It is, in fact, the song’s second line, tying the whole thing together into one neat little package. But it’s more than that: By closing this song on this line, one of anapestic trimeter, Plant interjects a note of uncertainty into it, an uncertainty we usually think of as “plaintiveness”. There is nostalgia here, yes, and the cadential slowdown comes apace with the musical and emotional crash that ends the final stanza, but Plant is suggesting something else — something more —

— that it is in fact the Renaissance ballad form that began this song that is truly timeless —

— that this form will still be there when all that can be said in rock has been said, and we have driven ourselves to exhaustion saying it —

— that it is the rock genre itself that is ephemeral; that folk music formats are the only real poetic and musical permanency.jim-warren-stairway-to-heaven_a-g-2540594-0


* This is also one of the most misheard lines in music, getting heard instead as

It’s just a sprinkling for the May Queen.

This makes sense. Clean sounds like the gerund and hence weakens here, which also yields a better overall prosodic resolution:

It’s just / a sprin-/-kling for / the May Queen.

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Works and Days

Winslow_Homer_-_The_Plowman_28187829-2After Homer, the next-most-important archaic Greek poet was Hesiod, who, like Homer, has two works associated with him which carry down to the present day, namely, the Theogony and Works and Days.

Hesiod is, for all intents and purposes, Homer’s opposite. Where the latter is highly mysterious — we know next to nothing about him, beyond that he was a professional (or a school of professionals, perhaps) — the former tells us quite a bit about himself, and nowhere is this more so than in his Works and Days.

The poem is addressed to the poet’s evidently-perfidious brother, Perses, who is apparently the younger; the poem reads like advice given by an older brother to a younger. Perses seems to have been quite envious, scheming (perhaps successfully?) to cheat Hesiod of his birthright, and one who later squandered his own inheritance to the point where he was reduced to begging. Through Works and Days, Hesiod’s advising his brother to start a farm, advice Perses is evidently refusing to listen to.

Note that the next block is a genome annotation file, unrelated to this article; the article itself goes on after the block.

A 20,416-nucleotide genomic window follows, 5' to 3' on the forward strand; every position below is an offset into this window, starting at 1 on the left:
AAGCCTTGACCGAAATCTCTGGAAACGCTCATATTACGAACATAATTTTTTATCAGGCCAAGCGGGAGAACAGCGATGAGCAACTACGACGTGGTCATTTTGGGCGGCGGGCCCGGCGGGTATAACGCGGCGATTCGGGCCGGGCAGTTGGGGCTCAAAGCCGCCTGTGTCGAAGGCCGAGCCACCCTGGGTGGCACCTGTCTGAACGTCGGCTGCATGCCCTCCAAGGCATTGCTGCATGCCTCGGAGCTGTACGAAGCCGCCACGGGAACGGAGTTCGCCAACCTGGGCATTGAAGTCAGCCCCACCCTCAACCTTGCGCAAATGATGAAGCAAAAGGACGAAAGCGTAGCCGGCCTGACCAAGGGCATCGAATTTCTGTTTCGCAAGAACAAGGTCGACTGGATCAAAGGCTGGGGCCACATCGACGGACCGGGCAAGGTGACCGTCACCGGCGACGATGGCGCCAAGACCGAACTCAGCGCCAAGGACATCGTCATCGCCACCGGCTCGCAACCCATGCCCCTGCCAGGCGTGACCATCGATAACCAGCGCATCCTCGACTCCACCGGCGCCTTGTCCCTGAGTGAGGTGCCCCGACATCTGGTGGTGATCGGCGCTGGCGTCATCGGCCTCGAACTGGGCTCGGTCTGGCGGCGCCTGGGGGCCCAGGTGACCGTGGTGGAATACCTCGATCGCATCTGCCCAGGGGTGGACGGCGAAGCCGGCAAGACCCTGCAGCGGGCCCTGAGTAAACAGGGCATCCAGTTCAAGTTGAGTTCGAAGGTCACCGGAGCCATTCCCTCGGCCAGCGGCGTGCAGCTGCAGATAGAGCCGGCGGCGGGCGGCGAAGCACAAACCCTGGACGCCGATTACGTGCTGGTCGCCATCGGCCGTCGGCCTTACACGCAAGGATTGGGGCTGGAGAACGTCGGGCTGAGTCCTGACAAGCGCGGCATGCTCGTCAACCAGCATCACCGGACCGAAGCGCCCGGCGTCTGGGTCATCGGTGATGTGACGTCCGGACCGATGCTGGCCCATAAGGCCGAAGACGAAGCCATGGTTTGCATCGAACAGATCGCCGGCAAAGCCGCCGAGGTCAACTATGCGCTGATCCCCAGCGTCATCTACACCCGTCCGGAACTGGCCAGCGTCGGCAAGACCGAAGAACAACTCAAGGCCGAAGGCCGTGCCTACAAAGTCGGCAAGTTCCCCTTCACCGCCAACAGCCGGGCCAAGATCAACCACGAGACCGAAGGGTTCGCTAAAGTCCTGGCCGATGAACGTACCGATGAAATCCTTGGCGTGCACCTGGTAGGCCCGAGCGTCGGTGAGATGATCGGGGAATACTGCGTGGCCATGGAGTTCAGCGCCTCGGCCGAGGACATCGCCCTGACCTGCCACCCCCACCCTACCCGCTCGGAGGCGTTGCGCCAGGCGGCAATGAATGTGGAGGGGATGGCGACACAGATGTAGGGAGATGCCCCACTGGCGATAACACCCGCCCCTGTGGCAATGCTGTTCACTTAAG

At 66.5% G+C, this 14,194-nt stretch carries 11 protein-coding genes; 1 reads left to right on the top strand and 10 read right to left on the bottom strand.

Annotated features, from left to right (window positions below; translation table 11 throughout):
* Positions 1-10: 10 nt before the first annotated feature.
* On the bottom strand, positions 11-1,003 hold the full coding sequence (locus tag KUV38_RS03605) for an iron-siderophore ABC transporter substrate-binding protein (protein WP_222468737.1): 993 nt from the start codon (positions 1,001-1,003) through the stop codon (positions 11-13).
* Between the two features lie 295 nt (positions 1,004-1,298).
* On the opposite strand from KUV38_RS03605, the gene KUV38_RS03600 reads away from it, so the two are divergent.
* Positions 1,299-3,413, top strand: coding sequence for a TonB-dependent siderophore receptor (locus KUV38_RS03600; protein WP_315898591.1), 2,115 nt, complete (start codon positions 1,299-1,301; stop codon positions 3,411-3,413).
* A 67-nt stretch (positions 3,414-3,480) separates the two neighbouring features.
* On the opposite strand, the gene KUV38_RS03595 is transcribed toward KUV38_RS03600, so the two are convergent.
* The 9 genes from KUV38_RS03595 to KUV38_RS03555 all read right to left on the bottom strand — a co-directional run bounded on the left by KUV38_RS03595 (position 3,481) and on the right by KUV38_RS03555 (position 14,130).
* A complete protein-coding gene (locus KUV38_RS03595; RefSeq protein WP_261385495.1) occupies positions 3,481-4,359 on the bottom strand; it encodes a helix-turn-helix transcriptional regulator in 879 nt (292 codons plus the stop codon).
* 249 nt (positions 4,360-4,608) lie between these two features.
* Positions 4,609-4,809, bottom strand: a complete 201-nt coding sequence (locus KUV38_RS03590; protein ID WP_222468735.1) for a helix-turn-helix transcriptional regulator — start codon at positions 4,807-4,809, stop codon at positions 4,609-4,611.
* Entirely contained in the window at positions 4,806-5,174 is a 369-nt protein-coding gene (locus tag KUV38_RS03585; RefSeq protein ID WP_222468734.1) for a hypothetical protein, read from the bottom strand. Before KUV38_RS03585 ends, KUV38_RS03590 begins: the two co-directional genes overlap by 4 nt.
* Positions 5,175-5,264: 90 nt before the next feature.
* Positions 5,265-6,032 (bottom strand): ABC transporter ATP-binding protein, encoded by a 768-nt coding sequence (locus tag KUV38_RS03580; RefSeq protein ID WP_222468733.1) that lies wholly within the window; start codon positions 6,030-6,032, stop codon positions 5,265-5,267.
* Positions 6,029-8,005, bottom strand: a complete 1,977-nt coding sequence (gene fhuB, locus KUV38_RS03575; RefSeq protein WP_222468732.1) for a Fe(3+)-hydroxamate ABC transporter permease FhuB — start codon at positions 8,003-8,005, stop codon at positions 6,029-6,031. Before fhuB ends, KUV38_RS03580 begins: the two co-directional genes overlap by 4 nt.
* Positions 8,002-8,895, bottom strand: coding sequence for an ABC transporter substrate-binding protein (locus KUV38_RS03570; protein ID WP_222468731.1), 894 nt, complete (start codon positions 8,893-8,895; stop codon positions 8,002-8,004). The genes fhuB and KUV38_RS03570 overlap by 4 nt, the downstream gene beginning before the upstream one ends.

Instead, Perses would rather sail, their father’s vocation, albeit one Hesiod himself rather intensely dislikes … Hesiod thus dispenses his nautical advice — advice he admits to be, at best, secondhand — only at length, and after some cajoling.

It would not surprise me if Hesiod got seasick: his lone sea voyage, he says, was from Aulis on the mainland to Chalcis on Euboea, a journey so short that it’s spanned by a bridge today. There, at Chalcis, he won first prize in a poetry contest — a type of iron cauldron known as a tripod (think Dutch oven) — a feat, the proudest moment in his life, he tells us about in Works and Days.

As he seeks (apparently unsuccessfully to convince his brother to give up his dreams of winning wealth on the high seas, Hesiod invokes what may be the poem’s most famous characteristic: its telling of some early myths, such as Prometheus stealing fire from the gods, or Pandora’s box, as well as some less famous ones, such as the swallow’s origin.

Most famous of these is, of course, the Ages of Man, from which we derive the terms Golden and Silver ages, to describe high points in culture or craftsmanship (e.g. calling Statius a Silver Age poet implies he is inferior to the Golden Age poets Virgil and Ovid), as well as Bronze and Iron ages, terms now used in archaeology, based on the predominant form of metalworking — terms that are, remarkably enough, coterminous with Hesiod’s conception of them.